We are always trying to find new ways to raise funds for medical care of our Poms in rescue. Right now we have two seniors with CHF (Congestive Heart Failure) that require daily medication. They can survive for years and have a good quality of life while on the medications.
The medication for both combined costs $75 per month. Our goal is to raise those funds every month. I know it doesn’t sound like a lot of money, but it is very hard to reach that goal. This is especially true in the current climate with so many uncertainties.
We have some decals available for $5 each or 5 for $20. They are very limited quantities so respond soon to get your favorites.
If you would like to purchase, please select the numbers of the decals you would like and either email or contact us via our Facebook or Instagram and send us a message.
During these unprecedented times where dog shows are few and far between, we are putting together an independent specialty! You read that right! We are planning back to back specialties and sweeps on October 3! Click here for event details
We are raising funds to help defray all the costs of hosting this event. Expenses like Special Event Insurance, tent rental, portable facilities, hand sanitizing stations, etc… really add up. This is the PCCV’s first independent specialty event and we could really use your help to put on a great event!
Click the ticket below to learn more or buy entries!
Yes, they are that dangerous. Not because your dog is likely to die from fright (although see below…), but because so many dogs suffer terribly from severe psychological distress as a result of the stress that they suffer when fireworks are being let off in the vicinity. RSPCA data suggests that over 60% of dogs show marked signs of distress when exposed to firework displays, even outside the home. Applied to the UK canine population, that suggests that there are at least five and a half million dogs that are subjected to unnecessary fear and distress every year.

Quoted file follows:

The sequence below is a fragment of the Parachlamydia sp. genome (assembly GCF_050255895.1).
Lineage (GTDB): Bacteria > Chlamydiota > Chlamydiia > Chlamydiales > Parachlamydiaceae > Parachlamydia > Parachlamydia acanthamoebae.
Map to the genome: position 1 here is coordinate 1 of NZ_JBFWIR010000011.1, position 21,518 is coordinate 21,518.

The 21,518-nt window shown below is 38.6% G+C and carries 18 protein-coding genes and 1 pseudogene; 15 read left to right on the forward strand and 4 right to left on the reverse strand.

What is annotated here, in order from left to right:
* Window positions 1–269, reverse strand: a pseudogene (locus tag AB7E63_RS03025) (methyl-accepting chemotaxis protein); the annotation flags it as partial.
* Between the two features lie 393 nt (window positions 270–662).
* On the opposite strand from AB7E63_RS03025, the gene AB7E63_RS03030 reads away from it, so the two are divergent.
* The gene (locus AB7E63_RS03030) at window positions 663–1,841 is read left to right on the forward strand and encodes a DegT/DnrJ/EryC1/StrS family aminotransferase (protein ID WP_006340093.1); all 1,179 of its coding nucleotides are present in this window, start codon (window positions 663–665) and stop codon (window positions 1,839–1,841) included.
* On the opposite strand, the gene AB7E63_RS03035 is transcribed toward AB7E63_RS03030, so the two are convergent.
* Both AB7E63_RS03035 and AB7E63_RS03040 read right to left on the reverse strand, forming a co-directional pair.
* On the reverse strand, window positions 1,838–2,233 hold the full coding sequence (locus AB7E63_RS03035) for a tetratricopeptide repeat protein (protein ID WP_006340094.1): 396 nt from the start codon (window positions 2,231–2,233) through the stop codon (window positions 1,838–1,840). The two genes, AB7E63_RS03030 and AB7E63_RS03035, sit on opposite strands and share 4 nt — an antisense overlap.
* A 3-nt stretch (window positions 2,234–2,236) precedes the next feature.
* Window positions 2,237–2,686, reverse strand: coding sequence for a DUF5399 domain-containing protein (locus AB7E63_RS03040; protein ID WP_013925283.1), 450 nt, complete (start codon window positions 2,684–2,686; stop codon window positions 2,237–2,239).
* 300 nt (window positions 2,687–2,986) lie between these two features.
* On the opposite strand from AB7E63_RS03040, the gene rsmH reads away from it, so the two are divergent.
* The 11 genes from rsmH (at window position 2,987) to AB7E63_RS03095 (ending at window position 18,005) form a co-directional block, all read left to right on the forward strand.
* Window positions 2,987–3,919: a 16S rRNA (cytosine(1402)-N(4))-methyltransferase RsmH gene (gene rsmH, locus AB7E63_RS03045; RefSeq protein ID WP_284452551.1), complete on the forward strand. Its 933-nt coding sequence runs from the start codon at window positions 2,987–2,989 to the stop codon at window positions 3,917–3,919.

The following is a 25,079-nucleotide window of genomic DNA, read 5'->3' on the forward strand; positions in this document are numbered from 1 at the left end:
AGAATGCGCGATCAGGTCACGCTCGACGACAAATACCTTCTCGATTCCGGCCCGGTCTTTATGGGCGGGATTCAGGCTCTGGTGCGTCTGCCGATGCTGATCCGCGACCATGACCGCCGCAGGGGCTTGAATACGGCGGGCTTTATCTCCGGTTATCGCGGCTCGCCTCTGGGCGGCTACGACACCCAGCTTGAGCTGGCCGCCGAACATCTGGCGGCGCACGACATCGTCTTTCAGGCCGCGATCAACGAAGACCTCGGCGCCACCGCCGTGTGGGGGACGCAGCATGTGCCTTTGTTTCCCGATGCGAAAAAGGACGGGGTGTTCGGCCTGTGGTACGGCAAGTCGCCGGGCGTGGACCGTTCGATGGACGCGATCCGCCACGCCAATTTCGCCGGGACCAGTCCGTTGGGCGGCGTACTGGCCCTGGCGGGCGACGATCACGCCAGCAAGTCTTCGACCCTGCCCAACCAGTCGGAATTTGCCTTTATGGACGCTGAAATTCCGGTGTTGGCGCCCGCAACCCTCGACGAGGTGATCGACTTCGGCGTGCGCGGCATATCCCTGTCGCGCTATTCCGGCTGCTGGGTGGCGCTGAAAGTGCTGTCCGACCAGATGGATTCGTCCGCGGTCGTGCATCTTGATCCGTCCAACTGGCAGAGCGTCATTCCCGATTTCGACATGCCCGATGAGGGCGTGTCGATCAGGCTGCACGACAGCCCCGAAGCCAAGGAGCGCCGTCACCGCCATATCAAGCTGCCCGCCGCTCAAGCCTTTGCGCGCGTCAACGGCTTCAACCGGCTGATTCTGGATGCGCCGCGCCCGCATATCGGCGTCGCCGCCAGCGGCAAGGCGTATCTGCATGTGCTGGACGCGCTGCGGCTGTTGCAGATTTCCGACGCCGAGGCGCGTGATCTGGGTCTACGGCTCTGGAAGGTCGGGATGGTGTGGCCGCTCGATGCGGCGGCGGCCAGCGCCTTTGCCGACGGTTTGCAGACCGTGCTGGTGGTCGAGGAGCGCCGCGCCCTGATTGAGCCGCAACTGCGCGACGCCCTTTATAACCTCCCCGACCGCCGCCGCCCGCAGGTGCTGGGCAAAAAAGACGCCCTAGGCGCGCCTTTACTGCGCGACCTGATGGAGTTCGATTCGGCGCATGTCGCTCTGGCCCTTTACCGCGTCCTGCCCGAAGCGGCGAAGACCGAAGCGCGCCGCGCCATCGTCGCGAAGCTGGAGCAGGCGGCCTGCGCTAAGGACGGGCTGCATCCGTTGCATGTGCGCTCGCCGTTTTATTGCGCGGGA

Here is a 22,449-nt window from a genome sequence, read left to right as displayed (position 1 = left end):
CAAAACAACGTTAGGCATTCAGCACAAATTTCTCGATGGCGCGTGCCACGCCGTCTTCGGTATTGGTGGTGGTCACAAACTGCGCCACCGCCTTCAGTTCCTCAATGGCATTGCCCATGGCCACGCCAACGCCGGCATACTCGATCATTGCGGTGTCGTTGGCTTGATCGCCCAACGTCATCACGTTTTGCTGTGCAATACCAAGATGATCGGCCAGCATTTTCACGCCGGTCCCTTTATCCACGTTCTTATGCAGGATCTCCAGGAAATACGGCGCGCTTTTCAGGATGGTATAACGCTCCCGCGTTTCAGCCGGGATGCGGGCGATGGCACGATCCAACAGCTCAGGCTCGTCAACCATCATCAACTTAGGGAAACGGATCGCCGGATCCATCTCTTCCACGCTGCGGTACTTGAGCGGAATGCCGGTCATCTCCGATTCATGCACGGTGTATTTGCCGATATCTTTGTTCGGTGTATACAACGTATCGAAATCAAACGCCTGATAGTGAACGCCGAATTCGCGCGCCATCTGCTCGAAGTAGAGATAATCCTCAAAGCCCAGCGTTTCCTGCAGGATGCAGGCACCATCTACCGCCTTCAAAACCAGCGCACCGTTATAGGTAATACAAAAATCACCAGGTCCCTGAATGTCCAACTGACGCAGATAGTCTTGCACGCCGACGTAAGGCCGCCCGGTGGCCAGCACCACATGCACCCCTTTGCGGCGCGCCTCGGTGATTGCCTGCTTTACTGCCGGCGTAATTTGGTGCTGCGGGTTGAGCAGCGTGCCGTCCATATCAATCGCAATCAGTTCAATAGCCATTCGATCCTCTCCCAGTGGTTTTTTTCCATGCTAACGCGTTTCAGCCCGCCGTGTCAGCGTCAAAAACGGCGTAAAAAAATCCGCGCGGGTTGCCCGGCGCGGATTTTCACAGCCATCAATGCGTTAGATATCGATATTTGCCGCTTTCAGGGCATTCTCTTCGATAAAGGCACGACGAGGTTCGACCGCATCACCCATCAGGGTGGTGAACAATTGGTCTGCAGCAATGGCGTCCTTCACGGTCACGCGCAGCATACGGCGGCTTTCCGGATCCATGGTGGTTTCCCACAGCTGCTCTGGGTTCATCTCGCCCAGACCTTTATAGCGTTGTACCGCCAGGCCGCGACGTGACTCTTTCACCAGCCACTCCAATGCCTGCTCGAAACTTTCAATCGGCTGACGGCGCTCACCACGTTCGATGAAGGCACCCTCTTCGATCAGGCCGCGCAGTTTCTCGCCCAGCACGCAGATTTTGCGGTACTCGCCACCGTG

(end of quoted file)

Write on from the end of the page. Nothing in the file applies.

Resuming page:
— Read on vethelpdirect.com/vetblog/2019/11/05/does-firework-fear-really-kill-dogs/
POTENTIAL DANGER OF POMERANIAN HAIR ~ In a press release today, the National Institute of Health has announced the discovery of a potentially dangerous substance in the hair of pomeranians. This substance, called “amo-bacter canine” has been linked with the following symptoms in female humans: *reluctance to cook *reluctance to perform housework *reluctance to wear anything but onesies or show suits*reluctance to work except in support of a dog show*physical craving for contact with Pomeranians (may be an addiction) Beware! if you come in contact with a female human affected by this substance be prepared to talk about poms for hours on end. This was a public service announcement … Surgeon General’s Warning: Pomeranians are expensive, addictive, and may impair the ability to use common sense.
The Pomeranian world has
suffered a great loss this week. Margaret
McKee was taken from us suddenly on Monday night.
She was a founding
member of the Pomeranian Club of Central Virginia 15 years ago and has been
active ever since holding numerous offices, In addition, she was a founding
member of both the Greater Baltimore Pomeranian Club, the Mid Atlantic Field
Spaniel Club and was a member of the Richmond (Va) Dog Obedience Club (RDOC)
for an amazing 45 years!!
Her prowess in the Pom
world was so well known, she warranted a paragraph in the book Pomeranian: A
Comprehensive Guide to Owning and Caring for Your Dog (Comprehensive Owner’s
Guide), Juliette Cunliffe, 2011.
Margaret spent the last 50 years breeding, showing, and competing. She leaves the Pom world better than when she found it. She even found time to raise a future AKC Judge (Rachal McKee Sager).
Her absence will be felt
at every show when you look ringside and she’s not in her usual spot near the
entrance and every meeting/event when you don’t see the “PomMom” license plate
parked right up front. Margaret once told me that she’s had the ‘PomMom” VA
Plate since the mid-70’s! I don’t know anyone that’s had the same plates for